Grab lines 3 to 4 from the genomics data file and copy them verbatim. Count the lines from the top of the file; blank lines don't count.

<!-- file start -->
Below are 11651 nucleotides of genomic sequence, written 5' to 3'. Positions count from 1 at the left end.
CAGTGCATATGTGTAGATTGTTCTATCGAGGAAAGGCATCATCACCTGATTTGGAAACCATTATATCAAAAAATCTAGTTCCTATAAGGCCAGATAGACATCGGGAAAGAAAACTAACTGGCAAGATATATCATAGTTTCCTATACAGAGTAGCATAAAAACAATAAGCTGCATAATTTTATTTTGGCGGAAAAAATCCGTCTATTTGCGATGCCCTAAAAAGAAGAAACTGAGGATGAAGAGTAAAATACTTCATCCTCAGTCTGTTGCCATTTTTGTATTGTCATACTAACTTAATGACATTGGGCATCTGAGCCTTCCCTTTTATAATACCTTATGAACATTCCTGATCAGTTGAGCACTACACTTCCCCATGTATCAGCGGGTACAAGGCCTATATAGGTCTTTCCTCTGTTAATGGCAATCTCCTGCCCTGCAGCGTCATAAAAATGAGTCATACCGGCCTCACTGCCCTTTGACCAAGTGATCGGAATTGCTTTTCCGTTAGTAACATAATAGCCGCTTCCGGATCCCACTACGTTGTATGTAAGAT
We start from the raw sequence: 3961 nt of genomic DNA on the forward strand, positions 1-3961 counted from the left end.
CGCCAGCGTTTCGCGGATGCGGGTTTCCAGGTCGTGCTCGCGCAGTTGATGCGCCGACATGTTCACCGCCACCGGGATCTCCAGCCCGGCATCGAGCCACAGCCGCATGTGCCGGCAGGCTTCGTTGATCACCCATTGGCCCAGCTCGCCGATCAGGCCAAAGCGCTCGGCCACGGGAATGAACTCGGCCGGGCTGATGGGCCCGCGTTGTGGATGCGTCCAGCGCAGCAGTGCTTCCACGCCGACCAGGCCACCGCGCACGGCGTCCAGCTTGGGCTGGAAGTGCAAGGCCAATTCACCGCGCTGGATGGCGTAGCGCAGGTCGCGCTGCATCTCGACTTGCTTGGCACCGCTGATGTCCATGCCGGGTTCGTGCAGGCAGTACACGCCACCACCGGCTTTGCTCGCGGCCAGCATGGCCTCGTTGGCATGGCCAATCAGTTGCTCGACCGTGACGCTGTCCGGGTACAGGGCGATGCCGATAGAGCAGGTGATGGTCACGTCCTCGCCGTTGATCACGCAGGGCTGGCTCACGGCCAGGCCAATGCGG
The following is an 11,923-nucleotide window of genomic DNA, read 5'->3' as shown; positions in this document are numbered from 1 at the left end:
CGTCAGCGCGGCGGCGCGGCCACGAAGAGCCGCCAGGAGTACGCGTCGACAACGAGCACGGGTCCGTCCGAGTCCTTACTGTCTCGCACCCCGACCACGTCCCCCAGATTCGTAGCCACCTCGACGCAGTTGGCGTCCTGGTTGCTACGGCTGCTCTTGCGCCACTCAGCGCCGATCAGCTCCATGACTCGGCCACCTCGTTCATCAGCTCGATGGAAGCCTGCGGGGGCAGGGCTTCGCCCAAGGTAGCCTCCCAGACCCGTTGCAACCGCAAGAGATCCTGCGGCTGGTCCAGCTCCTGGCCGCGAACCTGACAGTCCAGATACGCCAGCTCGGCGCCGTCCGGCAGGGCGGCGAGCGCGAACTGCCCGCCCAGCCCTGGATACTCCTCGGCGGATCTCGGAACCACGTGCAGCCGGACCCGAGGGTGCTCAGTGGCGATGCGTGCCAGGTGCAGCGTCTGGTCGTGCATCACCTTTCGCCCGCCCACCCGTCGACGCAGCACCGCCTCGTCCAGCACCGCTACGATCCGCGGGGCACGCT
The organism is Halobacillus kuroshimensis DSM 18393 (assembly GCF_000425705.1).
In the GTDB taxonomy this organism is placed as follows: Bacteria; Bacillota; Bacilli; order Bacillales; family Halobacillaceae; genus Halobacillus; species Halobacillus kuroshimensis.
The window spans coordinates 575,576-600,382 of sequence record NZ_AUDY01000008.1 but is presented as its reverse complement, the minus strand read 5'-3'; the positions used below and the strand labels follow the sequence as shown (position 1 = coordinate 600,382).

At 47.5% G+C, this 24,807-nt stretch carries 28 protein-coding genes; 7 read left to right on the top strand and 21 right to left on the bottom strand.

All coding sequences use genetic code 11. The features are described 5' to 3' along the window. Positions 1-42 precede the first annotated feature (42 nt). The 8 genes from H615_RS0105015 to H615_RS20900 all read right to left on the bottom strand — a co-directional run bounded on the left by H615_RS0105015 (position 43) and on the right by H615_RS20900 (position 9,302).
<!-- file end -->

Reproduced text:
We start from the raw sequence: 3961 nt of genomic DNA on the forward strand, positions 1-3961 counted from the left end.
CGCCAGCGTTTCGCGGATGCGGGTTTCCAGGTCGTGCTCGCGCAGTTGATGCGCCGACATGTTCACCGCCACCGGGATCTCCAGCCCGGCATCGAGCCACAGCCGCATGTGCCGGCAGGCTTCGTTGATCACCCATTGGCCCAGCTCGCCGATCAGGCCAAAGCGCTCGGCCACGGGAATGAACTCGGCCGGGCTGATGGGCCCGCGTTGTGGATGCGTCCAGCGCAGCAGTGCTTCCACGCCGACCAGGCCACCGCGCACGGCGTCCAGCTTGGGCTGGAAGTGCAAGGCCAATTCACCGCGCTGGATGGCGTAGCGCAGGTCGCGCTGCATCTCGACTTGCTTGGCACCGCTGATGTCCATGCCGGGTTCGTGCAGGCAGTACACGCCACCACCGGCTTTGCTCGCGGCCAGCATGGCCTCGTTGGCATGGCCAATCAGTTGCTCGACCGTGACGCTGTCCGGGTACAGGGCGATGCCGATAGAGCAGGTGATGGTCACGTCCTCGCCGTTGATCACGCAGGGCTGGCTCACGGCCAGGCCAATGCGG